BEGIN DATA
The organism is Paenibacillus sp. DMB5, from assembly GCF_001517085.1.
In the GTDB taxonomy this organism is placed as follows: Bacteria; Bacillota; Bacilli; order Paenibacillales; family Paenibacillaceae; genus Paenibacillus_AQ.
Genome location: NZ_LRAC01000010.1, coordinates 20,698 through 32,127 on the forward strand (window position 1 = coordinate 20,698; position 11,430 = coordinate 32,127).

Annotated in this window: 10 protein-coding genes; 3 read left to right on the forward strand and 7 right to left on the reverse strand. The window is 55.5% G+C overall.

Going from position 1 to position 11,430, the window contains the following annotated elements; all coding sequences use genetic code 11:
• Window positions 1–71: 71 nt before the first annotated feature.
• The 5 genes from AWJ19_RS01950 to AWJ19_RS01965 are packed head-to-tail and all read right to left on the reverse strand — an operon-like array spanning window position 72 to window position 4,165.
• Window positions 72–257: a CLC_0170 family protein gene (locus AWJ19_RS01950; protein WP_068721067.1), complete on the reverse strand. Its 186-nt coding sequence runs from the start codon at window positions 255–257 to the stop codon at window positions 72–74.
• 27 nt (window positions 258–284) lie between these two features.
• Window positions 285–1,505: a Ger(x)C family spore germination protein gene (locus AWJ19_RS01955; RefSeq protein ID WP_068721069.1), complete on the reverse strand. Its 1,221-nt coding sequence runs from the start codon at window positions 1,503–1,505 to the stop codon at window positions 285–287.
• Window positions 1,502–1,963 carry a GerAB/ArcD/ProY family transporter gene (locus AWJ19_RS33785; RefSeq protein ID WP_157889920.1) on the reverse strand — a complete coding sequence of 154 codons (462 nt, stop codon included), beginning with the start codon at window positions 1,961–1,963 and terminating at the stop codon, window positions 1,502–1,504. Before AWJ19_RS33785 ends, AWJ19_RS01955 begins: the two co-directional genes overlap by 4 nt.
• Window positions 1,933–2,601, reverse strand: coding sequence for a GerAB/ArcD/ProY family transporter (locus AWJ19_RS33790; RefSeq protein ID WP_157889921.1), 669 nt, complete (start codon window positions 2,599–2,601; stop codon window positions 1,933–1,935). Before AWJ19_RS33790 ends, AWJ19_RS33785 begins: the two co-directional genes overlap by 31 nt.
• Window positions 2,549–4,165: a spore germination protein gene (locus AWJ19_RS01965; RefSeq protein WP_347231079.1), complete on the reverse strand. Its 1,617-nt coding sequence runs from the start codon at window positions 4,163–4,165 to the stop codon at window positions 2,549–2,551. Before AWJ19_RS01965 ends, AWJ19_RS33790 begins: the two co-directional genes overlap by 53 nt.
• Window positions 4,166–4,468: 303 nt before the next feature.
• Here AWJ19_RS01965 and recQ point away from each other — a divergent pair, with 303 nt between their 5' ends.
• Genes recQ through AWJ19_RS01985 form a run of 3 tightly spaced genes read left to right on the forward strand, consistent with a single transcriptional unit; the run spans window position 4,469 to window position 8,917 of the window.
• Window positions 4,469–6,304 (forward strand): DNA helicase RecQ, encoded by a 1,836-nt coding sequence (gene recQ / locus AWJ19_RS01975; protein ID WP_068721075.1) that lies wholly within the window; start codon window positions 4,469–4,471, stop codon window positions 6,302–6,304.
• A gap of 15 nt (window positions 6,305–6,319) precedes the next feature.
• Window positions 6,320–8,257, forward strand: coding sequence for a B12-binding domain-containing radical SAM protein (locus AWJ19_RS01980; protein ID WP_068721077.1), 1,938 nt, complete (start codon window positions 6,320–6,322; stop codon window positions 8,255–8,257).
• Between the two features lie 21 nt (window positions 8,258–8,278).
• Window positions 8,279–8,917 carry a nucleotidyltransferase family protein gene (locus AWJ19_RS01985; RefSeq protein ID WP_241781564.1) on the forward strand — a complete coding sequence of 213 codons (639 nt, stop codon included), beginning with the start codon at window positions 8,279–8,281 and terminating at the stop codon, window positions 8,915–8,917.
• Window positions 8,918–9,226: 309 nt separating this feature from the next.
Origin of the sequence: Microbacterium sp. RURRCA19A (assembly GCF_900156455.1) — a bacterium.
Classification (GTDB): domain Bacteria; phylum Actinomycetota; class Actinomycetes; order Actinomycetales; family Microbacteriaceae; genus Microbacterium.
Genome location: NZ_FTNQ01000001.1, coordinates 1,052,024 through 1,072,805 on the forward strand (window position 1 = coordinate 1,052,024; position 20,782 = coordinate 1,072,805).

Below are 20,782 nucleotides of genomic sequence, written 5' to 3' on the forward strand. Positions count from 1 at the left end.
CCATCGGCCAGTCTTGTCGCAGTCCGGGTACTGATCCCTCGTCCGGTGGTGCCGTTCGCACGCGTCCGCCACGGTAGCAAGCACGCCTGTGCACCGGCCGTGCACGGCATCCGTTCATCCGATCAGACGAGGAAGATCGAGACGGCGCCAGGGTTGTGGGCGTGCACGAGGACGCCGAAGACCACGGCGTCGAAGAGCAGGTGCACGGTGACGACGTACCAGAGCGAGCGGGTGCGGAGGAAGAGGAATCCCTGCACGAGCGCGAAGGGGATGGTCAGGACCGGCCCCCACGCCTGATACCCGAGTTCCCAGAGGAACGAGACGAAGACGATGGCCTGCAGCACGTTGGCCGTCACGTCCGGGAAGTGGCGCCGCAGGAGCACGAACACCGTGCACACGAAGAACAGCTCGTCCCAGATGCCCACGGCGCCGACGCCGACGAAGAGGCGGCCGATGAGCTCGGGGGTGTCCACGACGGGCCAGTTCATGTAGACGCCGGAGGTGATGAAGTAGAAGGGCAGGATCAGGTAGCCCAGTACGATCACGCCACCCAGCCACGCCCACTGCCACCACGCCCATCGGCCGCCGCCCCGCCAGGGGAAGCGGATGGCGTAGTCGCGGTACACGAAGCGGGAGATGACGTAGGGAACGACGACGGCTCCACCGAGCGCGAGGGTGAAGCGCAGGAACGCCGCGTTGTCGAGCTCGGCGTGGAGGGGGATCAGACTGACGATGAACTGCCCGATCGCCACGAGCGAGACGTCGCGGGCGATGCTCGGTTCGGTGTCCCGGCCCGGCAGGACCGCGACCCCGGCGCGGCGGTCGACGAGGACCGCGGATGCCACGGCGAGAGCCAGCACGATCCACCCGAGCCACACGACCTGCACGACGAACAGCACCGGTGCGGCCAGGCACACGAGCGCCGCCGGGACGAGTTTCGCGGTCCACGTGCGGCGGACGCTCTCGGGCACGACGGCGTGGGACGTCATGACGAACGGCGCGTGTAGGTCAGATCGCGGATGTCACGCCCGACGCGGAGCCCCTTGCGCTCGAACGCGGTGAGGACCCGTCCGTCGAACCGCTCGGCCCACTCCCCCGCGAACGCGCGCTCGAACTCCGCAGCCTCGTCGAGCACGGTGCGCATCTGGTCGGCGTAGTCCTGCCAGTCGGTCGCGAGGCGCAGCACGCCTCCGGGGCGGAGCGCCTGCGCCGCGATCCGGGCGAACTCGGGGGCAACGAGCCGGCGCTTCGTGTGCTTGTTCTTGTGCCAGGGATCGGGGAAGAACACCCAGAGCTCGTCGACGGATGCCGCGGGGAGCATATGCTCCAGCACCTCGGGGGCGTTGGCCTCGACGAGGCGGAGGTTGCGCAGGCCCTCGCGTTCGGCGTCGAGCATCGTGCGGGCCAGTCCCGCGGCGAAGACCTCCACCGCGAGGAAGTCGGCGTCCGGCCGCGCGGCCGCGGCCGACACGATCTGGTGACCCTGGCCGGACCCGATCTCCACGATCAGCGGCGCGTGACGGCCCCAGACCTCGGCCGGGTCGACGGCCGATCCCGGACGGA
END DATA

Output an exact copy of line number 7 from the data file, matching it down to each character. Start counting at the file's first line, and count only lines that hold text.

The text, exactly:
• The 5 genes from AWJ19_RS01950 to AWJ19_RS01965 are packed head-to-tail and all read right to left on the reverse strand — an operon-like array spanning window position 72 to window position 4,165.